So is the next big step to see these technologies filtering down to other areas of the sport as the top categories take the next big step forward?

“I think if we are talking about the hybridisation, or electrification, of categories then the next big change will be in something lie Touring Cars or Rally because the brands involved in those areas of the sport are getting more and more involved in the electrification of their roadgoing products. That means that on the one hand they need to market and promote that, and racing gives that opportunity, and of course it will give them an opportunity to accelerate their product development. I see there being particular opportunity in Rallying as the cars and the running are the closest to the real road cars.


“To do that though they need a little bit of help from racing, their marketing and development needs need to be matched by the pace of development of the ruleset.

“Look at GT racing at the moment though – The basic premise there is balance of performance, a level playing field between all of the manufacturers. There I don’t see hybrid coming any time soon, despite the fact that three of the biggest manufacturers are building hybrid supercars.


“In fact with the GT convergence having gone away for now there is potentially an opportunity for a future GTE class to have maybe some more technical freedom, and that might include some of the hybrid systems that we are now seeing on some of those manufacturers road cars. GT3 would then become the customer sport category thereby giving a proper differentiation between the two, which was one of the driving factors behind the drive for convergence in the first place.”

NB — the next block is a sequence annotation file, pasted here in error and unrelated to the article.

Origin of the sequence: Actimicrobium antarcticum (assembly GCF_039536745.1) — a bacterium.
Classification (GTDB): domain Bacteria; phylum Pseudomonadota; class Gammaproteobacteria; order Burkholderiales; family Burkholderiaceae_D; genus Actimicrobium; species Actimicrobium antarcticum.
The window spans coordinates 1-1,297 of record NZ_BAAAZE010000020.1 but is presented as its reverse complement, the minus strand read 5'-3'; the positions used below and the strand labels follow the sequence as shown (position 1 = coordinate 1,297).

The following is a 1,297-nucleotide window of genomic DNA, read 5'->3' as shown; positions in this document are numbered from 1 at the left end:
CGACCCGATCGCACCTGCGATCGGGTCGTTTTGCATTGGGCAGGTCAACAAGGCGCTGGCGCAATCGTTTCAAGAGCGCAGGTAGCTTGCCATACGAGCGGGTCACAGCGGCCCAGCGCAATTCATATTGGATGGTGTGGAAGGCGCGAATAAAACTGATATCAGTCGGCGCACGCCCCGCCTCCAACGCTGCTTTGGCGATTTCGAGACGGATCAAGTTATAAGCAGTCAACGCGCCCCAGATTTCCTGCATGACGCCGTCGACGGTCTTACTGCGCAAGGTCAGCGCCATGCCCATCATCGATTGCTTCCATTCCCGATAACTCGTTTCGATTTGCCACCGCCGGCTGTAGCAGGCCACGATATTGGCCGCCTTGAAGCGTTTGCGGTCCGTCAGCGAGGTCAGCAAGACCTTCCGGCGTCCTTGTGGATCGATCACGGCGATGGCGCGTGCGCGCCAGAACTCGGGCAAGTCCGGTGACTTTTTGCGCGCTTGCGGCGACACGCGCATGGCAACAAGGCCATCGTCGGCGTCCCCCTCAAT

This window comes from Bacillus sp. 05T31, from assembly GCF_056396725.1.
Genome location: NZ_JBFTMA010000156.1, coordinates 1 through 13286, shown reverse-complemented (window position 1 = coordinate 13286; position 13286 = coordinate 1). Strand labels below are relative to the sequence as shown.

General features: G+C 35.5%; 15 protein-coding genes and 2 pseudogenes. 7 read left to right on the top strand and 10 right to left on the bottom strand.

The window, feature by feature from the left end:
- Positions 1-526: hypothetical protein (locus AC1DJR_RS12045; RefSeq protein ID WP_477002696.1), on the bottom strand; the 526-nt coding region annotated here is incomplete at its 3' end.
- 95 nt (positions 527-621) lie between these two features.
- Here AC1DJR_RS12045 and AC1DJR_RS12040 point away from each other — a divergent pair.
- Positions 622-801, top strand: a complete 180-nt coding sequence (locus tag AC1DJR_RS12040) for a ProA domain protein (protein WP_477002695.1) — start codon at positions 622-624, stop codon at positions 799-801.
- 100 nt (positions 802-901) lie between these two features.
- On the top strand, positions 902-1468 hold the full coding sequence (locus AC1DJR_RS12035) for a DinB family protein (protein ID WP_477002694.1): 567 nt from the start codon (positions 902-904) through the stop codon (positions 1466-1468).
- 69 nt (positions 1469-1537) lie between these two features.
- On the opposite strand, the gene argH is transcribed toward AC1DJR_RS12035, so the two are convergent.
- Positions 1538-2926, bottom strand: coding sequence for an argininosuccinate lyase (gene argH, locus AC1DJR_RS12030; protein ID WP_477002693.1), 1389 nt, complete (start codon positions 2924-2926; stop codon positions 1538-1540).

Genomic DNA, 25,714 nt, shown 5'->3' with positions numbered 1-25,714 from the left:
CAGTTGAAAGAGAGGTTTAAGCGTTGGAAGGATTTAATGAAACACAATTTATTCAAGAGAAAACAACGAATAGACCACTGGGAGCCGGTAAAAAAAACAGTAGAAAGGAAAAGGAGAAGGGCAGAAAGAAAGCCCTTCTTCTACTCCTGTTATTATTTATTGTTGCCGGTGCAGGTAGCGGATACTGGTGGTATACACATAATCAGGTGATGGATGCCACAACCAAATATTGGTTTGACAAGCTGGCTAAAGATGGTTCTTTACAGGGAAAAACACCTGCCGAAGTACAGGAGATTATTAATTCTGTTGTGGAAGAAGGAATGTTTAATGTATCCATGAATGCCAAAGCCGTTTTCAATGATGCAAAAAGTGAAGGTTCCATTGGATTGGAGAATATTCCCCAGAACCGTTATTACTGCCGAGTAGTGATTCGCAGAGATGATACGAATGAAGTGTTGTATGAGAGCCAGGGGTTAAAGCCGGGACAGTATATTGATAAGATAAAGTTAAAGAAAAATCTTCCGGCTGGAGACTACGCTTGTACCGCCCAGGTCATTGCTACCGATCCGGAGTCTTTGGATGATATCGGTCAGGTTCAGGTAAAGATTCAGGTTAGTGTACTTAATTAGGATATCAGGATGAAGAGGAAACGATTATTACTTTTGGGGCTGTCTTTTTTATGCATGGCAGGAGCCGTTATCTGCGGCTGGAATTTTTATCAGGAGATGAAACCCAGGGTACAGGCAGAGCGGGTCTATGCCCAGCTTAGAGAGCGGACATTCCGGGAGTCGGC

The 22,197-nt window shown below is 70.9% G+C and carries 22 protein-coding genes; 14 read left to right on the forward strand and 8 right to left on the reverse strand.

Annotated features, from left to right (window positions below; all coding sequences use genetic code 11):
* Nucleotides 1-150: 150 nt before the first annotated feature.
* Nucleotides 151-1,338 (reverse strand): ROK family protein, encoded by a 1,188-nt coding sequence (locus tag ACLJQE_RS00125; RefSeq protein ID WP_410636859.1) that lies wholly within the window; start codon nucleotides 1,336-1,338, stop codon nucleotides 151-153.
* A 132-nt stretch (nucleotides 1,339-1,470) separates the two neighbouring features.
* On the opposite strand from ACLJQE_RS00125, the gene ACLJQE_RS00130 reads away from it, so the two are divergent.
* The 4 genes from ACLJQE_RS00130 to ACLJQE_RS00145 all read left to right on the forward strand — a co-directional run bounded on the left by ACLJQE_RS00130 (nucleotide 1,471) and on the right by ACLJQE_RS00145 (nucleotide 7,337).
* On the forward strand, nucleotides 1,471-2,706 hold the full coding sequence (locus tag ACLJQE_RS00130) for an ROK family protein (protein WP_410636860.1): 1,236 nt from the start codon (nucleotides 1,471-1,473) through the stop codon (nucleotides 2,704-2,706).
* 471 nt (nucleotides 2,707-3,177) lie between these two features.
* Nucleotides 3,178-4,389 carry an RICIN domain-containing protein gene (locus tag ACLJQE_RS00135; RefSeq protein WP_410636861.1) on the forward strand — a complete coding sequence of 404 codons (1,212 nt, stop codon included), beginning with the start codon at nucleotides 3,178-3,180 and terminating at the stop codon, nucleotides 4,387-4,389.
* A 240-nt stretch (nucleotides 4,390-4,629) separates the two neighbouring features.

“Balancing the technologies can be done – look in Japan in Super GT where they have been racing hybrid GTs (in GT300) for a long time now, they race alongside cars that are basically GT3s and I don’t believe that they are that much more expensive, if at all, than GTE here.


Putting aside current financial realities, addressing the question in pure engineering terms, what would you most like to see as the next big step forward towards your future vision?

“I’d like to see a Series Hybrid car allowing the generation of the electricity from within the car, not as we currently have where the electricity , or at least the energy, is generated by an internal combustion engine.

“The hydrogen fuel cell is being developed very, very fast and in the next few years we will see this technology start to replace internal combustion engines. that will be THE biggest leap because you won’t be using oil any more, no more petrol or diesel being used to generate the electricity, you’ll be using hydrogen.”

How long will that take to be mainstream?

“Well I think we’ll see it raced first, and I think we’ll see a series hybrid with an internal combustion engine at Le Mans probably from 2017 and after that maybe another 3-5 years to see that energy generated by fuel cell technology.

“Formula One is different and I can’t see what the next step for them is going to be, there are so many different interests at play there that I can’t really predict a timeframe. With Le Mans I am far more confident that it will happen within the next couple of iterations of the rules.”